"Well...have you tried turning it on?" No, Douchebucket, I didn't. Nor could I find a defibrillator tiny enough to fit on the clickwheel. "Did you leave it out in the rain?" His questions were so ridiculous, talking to him was like watching a Family Feud episode where someone shouts out "BACON!" when asked to name a style of architecture.
I assured him that I'd tried turning it on, plugging it in, and performing CPR on it. He scratched his head. "Cause it's been more than seven days since you bought it". Again, not at all a related response. I got the feeling that for Justin, even EZ Mac becomes Painfully Difficult Mac. He started to explain why I should've purchased the extended warranty but I shook my head during the exposition.
"Thanks anyway, I guess. Enjoy your burritos".
My final errand of the day was to go to Target for a refill on my birth control pills. I recently switched from a store that rhymes with Ballgreens because Target offers generic 'scrips for $9 versus the $35 I'd been slapping down. Thanks to Target, I'm only paying 32 cents a day for a color coded reminder that I'm not having sex. Of course I could just as easily spend $9 for a month's worth of Skittles, which would still give me all the contraceptive protection I need.
The Baby Away was ready on time, the day's one crumb of good fortune, and when I peered in the bag I was pleased to discover that their brand comes in a soft blue case that looks like a little passport. Now I can pop one of these pills on my lunch break and my coworkers won't think I'm a godless whore, they'll just assume I'm well-traveled.
"Oh, J-Money!", the pharmacist called as I was wondering what countries would let me in if I showed them that I wasn't capable of ovulating. "You've only got one more refill."
I turned and looked at her quizzically. "That means you're going to need to go see your doctor."
Great. I wonder what she can do for an iPod.
Tuesday, June 17, 2008
1) Thanks to Turi for capturing on film this unauthorized imposter at the Lake Tahoe Relays. C'mon Guy with Tousled Hair and A Can of Bud, you're not the Original Recipe J-Money. Just like The Highlander*, there can be only one and that's me, if only because I don't use "unnecessary" quotation marks.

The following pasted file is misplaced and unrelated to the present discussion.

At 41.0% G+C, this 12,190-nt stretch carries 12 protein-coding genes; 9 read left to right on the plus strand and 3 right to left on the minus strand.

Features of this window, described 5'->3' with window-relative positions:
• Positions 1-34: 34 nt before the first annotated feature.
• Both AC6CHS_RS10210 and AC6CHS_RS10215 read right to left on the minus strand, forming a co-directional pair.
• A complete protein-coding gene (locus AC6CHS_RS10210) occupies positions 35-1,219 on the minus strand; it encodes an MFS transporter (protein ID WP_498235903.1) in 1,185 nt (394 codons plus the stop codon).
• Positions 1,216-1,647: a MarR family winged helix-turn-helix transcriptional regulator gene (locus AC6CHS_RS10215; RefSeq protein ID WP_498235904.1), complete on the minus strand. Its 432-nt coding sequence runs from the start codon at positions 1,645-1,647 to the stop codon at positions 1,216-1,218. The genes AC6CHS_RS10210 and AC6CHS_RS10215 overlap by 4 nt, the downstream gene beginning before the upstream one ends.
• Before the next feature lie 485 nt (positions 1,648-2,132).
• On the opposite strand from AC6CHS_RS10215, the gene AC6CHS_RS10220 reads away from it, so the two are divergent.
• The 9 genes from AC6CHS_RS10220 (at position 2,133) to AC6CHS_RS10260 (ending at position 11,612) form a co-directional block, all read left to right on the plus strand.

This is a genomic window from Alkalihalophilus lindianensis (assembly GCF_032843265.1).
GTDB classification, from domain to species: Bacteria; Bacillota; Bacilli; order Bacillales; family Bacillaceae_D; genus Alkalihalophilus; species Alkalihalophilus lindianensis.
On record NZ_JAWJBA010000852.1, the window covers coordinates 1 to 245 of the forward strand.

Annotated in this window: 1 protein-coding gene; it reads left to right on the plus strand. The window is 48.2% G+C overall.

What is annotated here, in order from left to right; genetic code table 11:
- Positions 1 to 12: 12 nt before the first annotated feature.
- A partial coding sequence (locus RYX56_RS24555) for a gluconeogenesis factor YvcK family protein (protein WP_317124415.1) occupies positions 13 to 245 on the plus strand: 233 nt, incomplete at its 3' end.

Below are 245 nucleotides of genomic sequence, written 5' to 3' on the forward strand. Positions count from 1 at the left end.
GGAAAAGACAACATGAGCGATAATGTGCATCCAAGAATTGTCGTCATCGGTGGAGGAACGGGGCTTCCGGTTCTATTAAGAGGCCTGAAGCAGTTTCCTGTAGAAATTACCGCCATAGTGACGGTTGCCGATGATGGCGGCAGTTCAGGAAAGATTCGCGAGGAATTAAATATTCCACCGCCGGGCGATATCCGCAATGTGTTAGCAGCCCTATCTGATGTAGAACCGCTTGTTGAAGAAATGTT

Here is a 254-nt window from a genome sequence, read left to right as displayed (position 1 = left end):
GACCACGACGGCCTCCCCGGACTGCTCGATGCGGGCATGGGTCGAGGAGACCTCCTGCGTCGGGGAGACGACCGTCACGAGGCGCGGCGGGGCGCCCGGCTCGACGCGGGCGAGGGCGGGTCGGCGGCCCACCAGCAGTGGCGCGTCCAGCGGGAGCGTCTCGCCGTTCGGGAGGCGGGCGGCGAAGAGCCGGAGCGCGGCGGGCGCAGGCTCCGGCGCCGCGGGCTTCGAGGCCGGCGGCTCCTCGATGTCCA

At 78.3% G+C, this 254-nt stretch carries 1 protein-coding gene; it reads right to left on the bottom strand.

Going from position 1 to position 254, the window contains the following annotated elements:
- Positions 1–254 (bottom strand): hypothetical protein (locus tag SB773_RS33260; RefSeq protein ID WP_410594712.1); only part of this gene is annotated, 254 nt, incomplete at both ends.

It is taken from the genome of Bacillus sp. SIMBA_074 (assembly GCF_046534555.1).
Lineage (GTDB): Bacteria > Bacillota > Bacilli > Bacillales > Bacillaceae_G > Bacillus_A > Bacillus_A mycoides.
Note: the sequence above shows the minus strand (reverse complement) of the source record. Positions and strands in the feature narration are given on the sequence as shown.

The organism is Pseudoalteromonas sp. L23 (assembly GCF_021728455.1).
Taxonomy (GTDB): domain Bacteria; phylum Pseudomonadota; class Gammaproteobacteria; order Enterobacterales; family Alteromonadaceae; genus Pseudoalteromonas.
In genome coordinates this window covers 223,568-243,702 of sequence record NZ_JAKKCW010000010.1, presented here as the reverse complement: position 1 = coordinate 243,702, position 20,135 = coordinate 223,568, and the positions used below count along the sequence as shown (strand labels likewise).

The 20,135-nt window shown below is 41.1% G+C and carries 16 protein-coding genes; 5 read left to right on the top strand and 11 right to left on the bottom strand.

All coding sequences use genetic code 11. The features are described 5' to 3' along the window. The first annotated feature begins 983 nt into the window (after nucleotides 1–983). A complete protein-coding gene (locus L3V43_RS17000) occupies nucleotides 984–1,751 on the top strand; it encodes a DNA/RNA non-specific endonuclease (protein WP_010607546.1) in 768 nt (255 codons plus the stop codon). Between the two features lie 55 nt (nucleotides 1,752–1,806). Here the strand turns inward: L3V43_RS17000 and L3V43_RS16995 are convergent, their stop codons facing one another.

2) I spent last Friday night at the gym, as usual**. Halfway through a set of lateral raises--an exercise that is completely worthless unless you plan on making the "Y-M-C-A" dance gestures for upwards of an hour or you expect to be crucified--the Dark Lord came in. This man is made of nightmare fuel, not just because of the possible prison-issue tattoo of a skull pyramid that lines the length of his left arm, nor the spiderwebs inked outward from his eyes. No, he haunts me because of, um, his puking problem. On more than one occasion, he's lumbered into the room dragging the trash can behind him. Then he hulks out in front of the mirror, hoists the equivalent of New Hampshire above his head, and slams the weight down while simultaneously spewing in the Hefty Cinch sack at his side.
I try to stay out of his way, and not just because I don't want to be splattered with the remnants of whatever animal face he's just eaten. So imagine my terror when he walked into the free weight room and caught me alone, my tiny arms flapping helplessly to the rhythm of whatever Steve Winwood song was seeping through the speakers. I tried to remain still, hoping that his vision was based on movement, but he kept plodding towards me. He walked closer. Closer. Closer still. He stopped, positioning himself between me and the door, and looked through my eyes to the back of my head, staring at me with a crazed intensity that said he was thisclose to using me for stew meat. And then his gaze softened. And he spoke, his words oozing out like ink from a bingo dauber. "You hear Tim Russert died?" he said, shaking his Honda-sized head. "Ain't that a bitch?"
I wouldn't have been more surprised if he'd invited me over for Sleepytime Tea and scrapbooking.
3) It is a bitch.
4) I've written two more Last Comic Standing recaps for TVGasm--Episode 4 and Episode 3--because nothing is more entertaining than reading transcripts of other people's jokes. No, seriously, there's NOTHING funnier. Except maybe Dave Coulier. Cut. It. Out!
* Christopher Lambert, star of Highlander, was once in a film called Douchka. There's nothing relevant about that at all. I just like to say "Douchka" because it sounds both insulting and endearing.